Tuesday, June 19, 2012

Another Hit from the Folks' Record Cabinet

On Sunday, we went to my folks' house for Father's Day and I asked to borrow the Four Freshman album In a Class by Themselves. This is another one of those albums that played a big roll in my childhood. There was a period of time, probably only about a week or two but it felt like longer, when I needed to hear this album every night before bed, as my sister and I had our glass of Quik.

My folks were both very big Four Freshman fans, to the point that I wonder if I would be here right now typing about this if the group hadn't been around. Once, when they came to town, Mum met them after the show and invited them to a party at her house (she still lived at home, but there were always parties there) and two of them showed up. A few years ago, she retold the story and said that it was only years later that she wondered if they showed up hoping to get lucky. (They didn't, by the way.)

Anyhow, this album came out at a time when the vocal group was attempting to remain current amidst the pop music boom of the '60s. Their vocal arrangements were really unique and were a huge influence on the Beach Boys, who were now supplanting them. So this album includes standards like "Canadian Sunset" and "Girl Talk," as well as dubious choices like Donovan's "Hurdy Gurdy Man" and the New Vaudeville Band's "Winchester Cathedral." It was the latter two songs that really stood out to my ears as a kid, especially "Winchester Cathedral," because Ross Barbour delivers it in what was known as his "Leroy" voice, something akin to Donald Duck. And ironically the delivery makes it pretty impossible to make out the words.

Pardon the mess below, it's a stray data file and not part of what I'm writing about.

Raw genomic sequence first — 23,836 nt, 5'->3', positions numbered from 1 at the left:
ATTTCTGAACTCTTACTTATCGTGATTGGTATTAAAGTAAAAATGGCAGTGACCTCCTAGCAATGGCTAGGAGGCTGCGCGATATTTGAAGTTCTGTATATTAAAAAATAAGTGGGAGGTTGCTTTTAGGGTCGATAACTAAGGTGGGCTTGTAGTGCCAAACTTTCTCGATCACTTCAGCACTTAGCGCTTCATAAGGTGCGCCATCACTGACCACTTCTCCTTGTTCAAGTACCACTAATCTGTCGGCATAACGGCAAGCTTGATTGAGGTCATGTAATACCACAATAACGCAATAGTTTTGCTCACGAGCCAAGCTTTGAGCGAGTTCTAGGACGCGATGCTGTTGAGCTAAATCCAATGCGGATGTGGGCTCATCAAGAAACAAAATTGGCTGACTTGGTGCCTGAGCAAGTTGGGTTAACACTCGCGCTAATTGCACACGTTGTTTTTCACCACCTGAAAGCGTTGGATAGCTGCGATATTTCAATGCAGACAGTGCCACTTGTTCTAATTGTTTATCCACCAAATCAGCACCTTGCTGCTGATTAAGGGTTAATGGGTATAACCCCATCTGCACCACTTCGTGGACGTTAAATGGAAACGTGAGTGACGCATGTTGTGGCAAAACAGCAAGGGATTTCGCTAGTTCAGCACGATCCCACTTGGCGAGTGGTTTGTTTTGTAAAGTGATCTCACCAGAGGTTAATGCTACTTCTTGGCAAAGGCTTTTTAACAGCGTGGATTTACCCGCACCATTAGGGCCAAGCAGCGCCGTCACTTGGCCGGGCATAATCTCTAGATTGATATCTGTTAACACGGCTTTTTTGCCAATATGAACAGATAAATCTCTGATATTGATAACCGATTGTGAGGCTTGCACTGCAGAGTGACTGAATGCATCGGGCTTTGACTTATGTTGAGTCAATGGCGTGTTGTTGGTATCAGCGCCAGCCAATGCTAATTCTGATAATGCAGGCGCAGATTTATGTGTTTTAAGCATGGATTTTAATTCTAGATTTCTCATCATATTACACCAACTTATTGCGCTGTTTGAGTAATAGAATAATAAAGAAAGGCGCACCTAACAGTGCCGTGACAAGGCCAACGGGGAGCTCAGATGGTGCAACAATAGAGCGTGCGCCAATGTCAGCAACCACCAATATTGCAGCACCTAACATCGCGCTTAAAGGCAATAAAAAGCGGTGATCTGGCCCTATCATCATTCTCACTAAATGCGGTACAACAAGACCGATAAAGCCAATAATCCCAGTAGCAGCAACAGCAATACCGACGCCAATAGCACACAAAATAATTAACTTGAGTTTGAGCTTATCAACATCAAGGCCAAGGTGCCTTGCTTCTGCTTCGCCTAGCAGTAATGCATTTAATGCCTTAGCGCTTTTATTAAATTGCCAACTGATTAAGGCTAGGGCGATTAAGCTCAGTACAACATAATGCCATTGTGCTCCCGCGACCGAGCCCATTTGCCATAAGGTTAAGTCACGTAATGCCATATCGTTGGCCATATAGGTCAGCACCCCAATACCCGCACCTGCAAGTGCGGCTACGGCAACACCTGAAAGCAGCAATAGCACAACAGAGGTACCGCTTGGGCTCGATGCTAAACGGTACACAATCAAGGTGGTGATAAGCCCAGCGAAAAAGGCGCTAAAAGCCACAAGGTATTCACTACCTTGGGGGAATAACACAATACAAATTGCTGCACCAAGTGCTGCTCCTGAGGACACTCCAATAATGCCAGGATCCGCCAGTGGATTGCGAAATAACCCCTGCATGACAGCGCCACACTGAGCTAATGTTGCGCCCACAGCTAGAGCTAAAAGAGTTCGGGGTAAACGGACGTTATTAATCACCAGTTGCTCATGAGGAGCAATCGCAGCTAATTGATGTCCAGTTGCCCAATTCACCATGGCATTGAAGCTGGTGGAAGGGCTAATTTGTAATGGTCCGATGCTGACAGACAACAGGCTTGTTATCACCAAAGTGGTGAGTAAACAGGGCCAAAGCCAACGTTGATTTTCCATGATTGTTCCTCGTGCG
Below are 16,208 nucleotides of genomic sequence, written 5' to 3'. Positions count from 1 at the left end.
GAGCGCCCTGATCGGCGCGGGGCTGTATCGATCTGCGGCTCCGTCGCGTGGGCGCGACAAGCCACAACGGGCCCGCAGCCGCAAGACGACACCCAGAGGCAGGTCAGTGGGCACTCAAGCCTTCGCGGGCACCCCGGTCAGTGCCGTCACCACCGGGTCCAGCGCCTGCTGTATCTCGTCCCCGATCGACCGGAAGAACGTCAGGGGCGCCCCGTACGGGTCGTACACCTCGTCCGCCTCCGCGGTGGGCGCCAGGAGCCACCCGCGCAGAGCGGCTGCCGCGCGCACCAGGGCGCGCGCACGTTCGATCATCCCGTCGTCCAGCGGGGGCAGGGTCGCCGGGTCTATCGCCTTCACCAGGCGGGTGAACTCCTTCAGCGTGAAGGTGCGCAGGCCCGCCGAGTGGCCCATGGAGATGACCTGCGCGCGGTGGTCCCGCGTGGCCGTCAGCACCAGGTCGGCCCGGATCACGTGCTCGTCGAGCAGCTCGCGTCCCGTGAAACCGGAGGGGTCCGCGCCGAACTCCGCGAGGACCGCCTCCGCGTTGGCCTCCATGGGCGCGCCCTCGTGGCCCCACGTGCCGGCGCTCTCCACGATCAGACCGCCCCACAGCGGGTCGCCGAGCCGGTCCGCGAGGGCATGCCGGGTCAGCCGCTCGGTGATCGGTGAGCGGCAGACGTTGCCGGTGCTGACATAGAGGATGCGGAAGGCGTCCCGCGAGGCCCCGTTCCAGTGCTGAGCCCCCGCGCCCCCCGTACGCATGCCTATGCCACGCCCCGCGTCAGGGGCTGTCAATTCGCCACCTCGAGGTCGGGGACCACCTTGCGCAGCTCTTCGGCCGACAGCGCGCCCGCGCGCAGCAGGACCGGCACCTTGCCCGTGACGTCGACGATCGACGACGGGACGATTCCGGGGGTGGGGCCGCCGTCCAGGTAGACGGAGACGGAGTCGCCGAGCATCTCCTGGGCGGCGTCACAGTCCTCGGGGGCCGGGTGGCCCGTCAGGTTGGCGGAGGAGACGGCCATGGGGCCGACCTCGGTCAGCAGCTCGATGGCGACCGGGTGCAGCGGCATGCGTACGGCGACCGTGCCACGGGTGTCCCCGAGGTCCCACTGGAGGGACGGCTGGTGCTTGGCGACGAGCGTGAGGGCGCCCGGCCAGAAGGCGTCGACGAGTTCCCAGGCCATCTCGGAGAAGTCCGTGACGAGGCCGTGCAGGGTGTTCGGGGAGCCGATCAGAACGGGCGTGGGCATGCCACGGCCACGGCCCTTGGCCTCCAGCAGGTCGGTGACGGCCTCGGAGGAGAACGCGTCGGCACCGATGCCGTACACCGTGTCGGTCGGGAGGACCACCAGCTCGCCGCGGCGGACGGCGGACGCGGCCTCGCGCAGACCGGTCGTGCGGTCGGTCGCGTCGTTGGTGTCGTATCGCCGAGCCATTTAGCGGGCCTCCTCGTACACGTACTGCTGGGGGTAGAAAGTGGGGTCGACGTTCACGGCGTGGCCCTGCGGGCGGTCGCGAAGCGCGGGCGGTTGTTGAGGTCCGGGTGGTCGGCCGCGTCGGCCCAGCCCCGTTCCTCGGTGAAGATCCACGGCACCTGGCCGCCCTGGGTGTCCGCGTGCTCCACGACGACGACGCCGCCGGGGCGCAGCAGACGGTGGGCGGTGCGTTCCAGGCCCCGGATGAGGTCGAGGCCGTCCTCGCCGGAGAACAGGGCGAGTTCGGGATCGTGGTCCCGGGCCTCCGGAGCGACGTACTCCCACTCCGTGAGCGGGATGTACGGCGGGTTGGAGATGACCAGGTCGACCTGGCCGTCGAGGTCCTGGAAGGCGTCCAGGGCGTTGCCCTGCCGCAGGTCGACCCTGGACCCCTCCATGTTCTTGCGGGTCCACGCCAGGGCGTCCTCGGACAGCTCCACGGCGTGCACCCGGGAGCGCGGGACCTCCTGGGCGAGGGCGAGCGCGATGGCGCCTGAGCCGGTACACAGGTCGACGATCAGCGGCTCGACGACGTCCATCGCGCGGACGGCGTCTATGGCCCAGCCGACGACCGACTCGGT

That song comes at the end of side one, and follows an absolutely eerie take on Paul Simon's "Old Friends." The latter number is done fairly rubato with a lot of a cappella sequences, interspersed with some sawing strings, similar to Psycho though not as shrill. In short, it really goes a long way towards capturing the song's underlying messasge about the fear of growing old, especially when one of the guys, with a lower voice, practically whispers, "How terribly strange to be 70." (In what seems like a connection, the liner notes mention the fact that the band was 40 years old at the time of the recording). I'm sure someone at Liberty Records insisted they needed to really lighten things up following that song.

The cover of the album always puzzled me. A dame in feather boas, laying on a table next to a pile of grapes and a bucket of champagne. At the top of the hill behind her sat a Mercedes. How is she going to get to her car, I used to wonder. Where are the steps?

Yes, I looked at this cover a lot. It's a miracle the record still plays. Along with the Fifth Dimension's Greatest Hits, Equinox by Sergio Mendes and a couple Herb Alpert albums, this was probably one of the albums that gave me ideas about how melodies and harmonies should sound - prior to discovering and being smitten by the Beatles and Alice Cooper.

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